Texas A&M University Press, 2004
Keith Otterbein is a professor of anthropology at the University at Buffalo. His approach to How War Began is academic. This review will review his work on the question more succinctly.
Otterbein lists various theories about the origins of war: the Killer Ape Theory – humankind acting out his innate killer instincts. This theory, Otterbein points out, has been described as having origins in late nineteenth century Darwinism and has been associated with man the hunter.
A rival to the Killer Ape Theory is the Developmental Theory: humankind was originally peaceful but fell into war as human society passed into new phases of history, and warfare rose in stages, from armed raids for sport to a political expression of early nationalism.
Thirdly are the "diffusion and acculturation theories" – peaceful people learning war from more tightly organized and warlike political powers – a not very useful abstraction.
The fourth and last theory, the World Systems Theory, which Otterbein suggests takes "the best from the earlier theories."
From here Otterbein continues for 200 more pages, including an eight-page conclusion.
My own description of "How War Began" goes back to hunter-gatherer societies and a condition with humanity that persisted through the ages. There were small wars, or riots, between people within societies such as Colin Turnbull described in his work "Forest People." And there was violence between societies. Violence came as a result of people unable to settle their differences verbally, viewing violence as the proper alternative and believing perhaps that those they disagreed with needed punishment. Different societies hardly recognized strangers as human. They were hardly willing to give sympathy or understanding to the point of view of the other side, and hardly willing to resolve the conflict between them through discussion and perhaps compromise. There were beliefs that the other side had sent demons against them. There was revenge and raiding, with violent warfare becoming a tradition within societies – as happened within hunter-gatherer societies among North American Indians.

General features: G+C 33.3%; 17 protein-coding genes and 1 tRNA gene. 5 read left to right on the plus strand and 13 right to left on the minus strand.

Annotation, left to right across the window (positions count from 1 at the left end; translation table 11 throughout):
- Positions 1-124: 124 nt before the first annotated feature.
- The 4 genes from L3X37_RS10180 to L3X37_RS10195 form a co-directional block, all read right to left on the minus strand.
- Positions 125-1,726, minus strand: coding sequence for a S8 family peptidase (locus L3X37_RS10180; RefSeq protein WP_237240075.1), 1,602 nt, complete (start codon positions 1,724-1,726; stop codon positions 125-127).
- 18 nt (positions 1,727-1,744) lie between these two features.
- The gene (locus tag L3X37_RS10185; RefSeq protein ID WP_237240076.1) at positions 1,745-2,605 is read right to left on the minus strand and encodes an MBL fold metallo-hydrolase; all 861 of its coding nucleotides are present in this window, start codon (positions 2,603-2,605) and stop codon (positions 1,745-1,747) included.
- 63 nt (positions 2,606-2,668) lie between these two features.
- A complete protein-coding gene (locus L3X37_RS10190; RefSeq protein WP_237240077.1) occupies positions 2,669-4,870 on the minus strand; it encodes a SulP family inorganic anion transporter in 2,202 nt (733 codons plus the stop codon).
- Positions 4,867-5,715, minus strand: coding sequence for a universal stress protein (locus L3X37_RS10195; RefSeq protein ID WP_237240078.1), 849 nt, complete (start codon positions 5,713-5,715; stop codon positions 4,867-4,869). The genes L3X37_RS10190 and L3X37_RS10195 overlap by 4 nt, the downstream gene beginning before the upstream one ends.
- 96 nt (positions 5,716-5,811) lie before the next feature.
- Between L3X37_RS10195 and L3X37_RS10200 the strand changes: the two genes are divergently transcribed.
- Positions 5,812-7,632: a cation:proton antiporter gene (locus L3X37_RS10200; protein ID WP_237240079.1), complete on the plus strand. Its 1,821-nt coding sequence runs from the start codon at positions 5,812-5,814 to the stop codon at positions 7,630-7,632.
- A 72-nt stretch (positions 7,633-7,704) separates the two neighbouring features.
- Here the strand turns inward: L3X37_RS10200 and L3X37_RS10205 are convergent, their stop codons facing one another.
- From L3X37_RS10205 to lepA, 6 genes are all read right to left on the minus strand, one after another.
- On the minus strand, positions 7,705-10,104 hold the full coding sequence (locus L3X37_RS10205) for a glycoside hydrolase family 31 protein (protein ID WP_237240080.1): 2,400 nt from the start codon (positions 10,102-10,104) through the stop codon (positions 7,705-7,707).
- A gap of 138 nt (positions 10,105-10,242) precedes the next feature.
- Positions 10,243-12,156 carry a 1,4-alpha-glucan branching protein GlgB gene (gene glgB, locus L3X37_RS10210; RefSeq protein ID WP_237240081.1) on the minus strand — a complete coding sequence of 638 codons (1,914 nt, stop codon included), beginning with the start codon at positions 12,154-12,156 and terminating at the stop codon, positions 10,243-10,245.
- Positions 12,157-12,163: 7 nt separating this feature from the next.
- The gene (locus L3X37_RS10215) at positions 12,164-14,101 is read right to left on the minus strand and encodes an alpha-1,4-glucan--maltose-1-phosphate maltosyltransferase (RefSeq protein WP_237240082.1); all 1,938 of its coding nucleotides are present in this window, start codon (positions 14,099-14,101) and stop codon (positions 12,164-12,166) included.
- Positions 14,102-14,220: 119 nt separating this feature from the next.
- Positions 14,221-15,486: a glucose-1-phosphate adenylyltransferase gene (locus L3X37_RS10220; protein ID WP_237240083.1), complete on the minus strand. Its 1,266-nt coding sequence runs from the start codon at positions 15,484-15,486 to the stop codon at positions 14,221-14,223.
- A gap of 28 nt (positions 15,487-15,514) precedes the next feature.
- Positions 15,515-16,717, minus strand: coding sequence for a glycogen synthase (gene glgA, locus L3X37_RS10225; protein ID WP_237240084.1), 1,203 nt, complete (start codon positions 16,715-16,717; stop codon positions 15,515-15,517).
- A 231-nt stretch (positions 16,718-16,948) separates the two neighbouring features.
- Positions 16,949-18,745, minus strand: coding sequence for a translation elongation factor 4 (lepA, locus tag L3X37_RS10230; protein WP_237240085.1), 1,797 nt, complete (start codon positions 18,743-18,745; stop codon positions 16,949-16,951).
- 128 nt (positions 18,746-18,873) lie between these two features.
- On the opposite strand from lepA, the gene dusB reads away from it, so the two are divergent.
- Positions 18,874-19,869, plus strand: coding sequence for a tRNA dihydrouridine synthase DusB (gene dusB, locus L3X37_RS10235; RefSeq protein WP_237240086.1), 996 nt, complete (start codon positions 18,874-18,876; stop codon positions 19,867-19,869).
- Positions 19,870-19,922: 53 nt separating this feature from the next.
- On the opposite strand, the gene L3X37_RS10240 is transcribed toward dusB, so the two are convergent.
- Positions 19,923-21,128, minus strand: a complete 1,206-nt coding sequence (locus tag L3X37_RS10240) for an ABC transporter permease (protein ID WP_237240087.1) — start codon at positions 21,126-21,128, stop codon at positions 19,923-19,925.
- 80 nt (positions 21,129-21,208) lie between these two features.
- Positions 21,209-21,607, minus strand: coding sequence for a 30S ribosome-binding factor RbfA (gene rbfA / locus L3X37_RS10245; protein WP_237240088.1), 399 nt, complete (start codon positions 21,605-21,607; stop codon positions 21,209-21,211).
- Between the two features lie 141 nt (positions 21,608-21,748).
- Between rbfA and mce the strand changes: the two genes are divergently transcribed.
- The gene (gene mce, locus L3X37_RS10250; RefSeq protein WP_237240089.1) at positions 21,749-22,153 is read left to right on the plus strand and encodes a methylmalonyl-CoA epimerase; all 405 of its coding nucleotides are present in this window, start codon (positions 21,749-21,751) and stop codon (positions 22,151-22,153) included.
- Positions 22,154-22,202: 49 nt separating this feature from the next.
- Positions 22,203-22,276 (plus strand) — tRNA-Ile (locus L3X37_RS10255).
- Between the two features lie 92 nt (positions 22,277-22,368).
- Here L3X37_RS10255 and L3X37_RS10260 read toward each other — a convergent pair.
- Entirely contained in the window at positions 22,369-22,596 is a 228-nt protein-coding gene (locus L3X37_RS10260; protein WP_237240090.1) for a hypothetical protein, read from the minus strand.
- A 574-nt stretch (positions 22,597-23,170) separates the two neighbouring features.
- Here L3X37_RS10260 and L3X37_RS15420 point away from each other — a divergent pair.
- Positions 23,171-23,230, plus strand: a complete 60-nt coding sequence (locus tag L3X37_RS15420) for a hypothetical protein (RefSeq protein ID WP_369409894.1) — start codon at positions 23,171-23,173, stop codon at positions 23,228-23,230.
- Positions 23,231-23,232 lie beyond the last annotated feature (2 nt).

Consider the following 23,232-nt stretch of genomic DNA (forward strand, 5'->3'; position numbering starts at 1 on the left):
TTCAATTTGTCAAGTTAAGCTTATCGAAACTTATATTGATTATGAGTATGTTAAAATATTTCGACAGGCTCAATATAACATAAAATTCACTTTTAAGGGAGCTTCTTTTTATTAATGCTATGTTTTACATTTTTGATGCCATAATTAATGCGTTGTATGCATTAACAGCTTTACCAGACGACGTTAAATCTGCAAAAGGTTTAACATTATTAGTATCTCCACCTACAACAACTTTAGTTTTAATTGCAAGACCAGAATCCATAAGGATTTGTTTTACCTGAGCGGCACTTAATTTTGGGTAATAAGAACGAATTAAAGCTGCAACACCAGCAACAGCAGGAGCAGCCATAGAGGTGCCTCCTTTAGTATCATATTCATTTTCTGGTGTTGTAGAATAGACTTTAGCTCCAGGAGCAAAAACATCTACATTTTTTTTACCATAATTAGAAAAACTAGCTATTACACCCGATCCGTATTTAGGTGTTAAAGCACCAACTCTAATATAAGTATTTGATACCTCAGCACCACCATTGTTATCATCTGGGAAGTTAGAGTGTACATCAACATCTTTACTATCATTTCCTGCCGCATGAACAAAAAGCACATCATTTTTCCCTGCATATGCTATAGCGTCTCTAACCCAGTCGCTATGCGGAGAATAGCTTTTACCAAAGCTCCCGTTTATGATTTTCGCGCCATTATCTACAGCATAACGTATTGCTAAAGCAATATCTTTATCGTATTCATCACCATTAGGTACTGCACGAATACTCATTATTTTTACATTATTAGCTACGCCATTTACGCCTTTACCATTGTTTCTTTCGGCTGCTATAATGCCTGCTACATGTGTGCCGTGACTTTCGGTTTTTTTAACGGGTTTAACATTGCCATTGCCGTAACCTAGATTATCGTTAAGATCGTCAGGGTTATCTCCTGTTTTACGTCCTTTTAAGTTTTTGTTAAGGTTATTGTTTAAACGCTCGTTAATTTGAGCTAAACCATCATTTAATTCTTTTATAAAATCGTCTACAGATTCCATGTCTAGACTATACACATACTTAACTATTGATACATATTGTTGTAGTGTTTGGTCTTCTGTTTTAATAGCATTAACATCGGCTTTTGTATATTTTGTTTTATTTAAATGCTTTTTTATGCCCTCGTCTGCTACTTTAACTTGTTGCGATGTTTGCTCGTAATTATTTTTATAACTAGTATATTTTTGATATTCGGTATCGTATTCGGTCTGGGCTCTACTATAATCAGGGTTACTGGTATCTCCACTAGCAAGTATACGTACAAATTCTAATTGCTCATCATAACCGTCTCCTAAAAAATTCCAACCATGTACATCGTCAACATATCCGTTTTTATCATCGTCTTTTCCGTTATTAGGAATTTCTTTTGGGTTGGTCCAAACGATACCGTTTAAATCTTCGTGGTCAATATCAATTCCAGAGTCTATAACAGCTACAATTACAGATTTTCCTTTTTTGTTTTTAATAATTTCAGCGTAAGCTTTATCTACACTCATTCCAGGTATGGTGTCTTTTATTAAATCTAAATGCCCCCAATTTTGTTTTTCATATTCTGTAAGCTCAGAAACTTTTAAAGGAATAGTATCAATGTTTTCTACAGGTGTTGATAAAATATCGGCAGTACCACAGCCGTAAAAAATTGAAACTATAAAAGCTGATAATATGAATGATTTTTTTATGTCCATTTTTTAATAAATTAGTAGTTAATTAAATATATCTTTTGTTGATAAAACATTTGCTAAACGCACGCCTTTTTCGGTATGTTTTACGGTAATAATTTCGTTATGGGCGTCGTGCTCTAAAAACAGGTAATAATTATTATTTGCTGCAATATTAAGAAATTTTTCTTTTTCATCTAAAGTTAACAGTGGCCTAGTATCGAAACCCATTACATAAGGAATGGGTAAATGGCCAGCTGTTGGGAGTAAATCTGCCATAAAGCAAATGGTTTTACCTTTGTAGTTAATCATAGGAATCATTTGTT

Wars continued with the ownership of land, the rise of towns, and with authoritarian kings. Kings wanted more power and possessions without concern for those from whom they would take these. War had beginnings that were not necessarily linked to a previous war. Resolution came when one king destroyed the power of compititor kings.
Wars came and went and came again not because of some mysterious, innate compulsion to war. Eventually political entities found it in their interest to work out their conflicts discussion and compromise. Into the 19th century this began between Canada and the United States. Looking at the 21st century, this has happened between Germany and France. Federation helped. For example, there have not been wars between Montana and Wyoming because their conflicts are worked out as the federal level. Accords such as the European Union also helped. Wars have vanished with institutional changes rather than a change in the hearts of people. In ancient times, when people were supposed to be close to God, people were destined to suffer wars not because of irreverence but because of inadequate institutional changes.
The above is my conclusion. In his conclusion, Keith Otterbein draws on his work as a student of anthropology. He writes that some non-literate societies are violent and some are not. He describes the difference between them as that of military organization. He writes of non-professional and professional military organizations. The non-professional military – based on fraternal interest – engaged in warfare that was only infrequent. Then weapons for hunting improved. "Big game hunting increased in importance. Concomitant with this change was an increase in the frequency of warfare."
Otterbein is opposed to the "Myth of the Peaceful Savage." He writes of having found that hunter-gatherers whose subsistence relied heavily upon hunting, particularly large game hunting, were likely to engage in frequent warfare. He found that a decline in the hunting of large game had accompanied a decline in warfare. "Peaceful peoples," he writes, "settled river valleys, where they either domesticated crops or received crops through diffusion." With an absence of warfare came political complexity. Then and after a while the state and military organization arose, based on elites and later on massed infantry, and with this came greater war.
In his conclusion Otterbein challenges the claim that there was no warfare before the Neolithic (new Stone Age) period. He challenges the theory that early agriculturalists, including the first residents of Jericho, engaged in warfare. And he disputes the claim that military conquests led to the first states.
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